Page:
OPPLOPOLIS comes from the mind of Kit Roebuck and his brother Alec. If you were around in the nascent days of web comics, you may be familiar with Roebuck’s 2003 webcomic NINE PLANETS WITHOUT INTELLIGENT LIFE, an existential and experimental series of online comics, often utilizing the web browser as an infinite canvas.

OPPLOPOLIS premiered in 2012 and, as Roebuck notes it’s vastly different experience. While it’s still heady, it’s far more propulsive; a sort of ‘tomorrow paranoid thriller’. I remember finding it quite enthralling as each issue dripped out, but to my dismay, it rather abruptly ceased in 2015.

However, Roebuck opted to bring it back, presumably because he saw UNDER THE SILVER LAKE and said to himself: ‘Hey, I was doing this years ago and my take was far more interesting!’ and if that’s what he thought, I would certainly agree. It’s surreal while still feeling grounded; romantic without feeling pandering.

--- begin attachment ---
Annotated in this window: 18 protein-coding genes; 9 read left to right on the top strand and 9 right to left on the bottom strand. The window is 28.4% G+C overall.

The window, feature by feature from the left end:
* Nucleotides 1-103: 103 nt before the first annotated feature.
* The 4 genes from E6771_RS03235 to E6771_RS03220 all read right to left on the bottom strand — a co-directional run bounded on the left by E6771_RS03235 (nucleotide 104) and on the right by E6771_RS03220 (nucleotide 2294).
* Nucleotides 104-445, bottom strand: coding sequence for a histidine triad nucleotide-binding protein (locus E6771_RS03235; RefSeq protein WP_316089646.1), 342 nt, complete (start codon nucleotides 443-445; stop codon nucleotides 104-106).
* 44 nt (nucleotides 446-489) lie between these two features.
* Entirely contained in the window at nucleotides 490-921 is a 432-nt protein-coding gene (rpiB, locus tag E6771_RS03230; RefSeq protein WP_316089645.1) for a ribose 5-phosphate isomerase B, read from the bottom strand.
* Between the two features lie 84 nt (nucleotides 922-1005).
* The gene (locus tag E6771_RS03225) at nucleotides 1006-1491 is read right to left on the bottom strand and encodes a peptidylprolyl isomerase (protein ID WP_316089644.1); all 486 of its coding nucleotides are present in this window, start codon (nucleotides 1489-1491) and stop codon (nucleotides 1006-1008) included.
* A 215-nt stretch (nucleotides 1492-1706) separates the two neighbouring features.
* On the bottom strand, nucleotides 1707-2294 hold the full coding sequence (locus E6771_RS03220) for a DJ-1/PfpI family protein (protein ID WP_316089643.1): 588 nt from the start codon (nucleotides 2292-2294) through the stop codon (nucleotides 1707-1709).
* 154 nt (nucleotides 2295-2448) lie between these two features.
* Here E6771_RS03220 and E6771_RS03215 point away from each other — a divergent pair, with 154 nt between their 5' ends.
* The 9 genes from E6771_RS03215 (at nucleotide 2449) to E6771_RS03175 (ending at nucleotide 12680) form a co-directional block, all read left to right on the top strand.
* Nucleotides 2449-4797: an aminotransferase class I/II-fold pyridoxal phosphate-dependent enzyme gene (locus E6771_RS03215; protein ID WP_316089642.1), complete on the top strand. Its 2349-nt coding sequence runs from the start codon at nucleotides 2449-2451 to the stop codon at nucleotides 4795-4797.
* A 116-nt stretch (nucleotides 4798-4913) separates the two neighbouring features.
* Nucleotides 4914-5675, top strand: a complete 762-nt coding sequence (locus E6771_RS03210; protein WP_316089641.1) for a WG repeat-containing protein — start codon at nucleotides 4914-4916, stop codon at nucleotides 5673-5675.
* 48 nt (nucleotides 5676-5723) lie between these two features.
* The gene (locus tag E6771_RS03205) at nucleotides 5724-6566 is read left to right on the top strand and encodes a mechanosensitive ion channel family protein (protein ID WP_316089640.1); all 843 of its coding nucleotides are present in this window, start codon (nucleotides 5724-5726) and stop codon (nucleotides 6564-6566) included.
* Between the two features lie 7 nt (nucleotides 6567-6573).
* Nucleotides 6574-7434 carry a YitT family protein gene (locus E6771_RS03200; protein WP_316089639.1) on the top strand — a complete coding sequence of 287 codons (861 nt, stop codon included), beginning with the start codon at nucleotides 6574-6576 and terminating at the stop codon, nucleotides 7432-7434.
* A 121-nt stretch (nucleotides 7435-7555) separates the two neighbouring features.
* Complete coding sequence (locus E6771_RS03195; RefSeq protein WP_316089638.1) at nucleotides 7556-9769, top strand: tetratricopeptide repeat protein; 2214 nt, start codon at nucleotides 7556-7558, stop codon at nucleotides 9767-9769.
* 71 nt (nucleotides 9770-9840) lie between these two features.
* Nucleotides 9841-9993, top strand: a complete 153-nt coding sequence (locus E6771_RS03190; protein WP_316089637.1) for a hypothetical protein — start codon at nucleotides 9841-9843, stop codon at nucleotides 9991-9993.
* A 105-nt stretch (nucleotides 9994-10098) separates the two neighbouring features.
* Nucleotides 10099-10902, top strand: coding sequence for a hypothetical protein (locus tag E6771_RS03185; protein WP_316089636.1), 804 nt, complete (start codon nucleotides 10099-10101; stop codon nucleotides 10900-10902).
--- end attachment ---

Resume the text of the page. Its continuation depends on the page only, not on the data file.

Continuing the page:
Also, let it be said that Kit’s command of figure work — while always great — has vastly increased over the years. You can practically feel the heft of the character actions as they poke and prod over the panels.

It’s a fascinating work, one that is absolutely free to you to click through, but one that I hope will fully find its way to print some day.


Few novels can evoke the feeling of a Kurt Vonnegut work, of leaning on the crafting of an internal sci-fi novel, one that speaks just as much as the text it’s buried in, but Caroline Woods’s THE LUNAR HOUSEWIFE manages it.

Louise Leithouser inhabits 1953 New York City as a romance writer who pens articles for her boyfriend Joe’s upstart culture magazine DOWNTOWN under the name of ‘Alfred King’. She met Joe while waitressing an industry party, and passed herself off as someone with a higher station in life than in reality and, while she’s still insecure about her lower-class background, she’s slowly adjusting to being part of the upper-crust party, instead of being party to hand out hors d’oeuvres.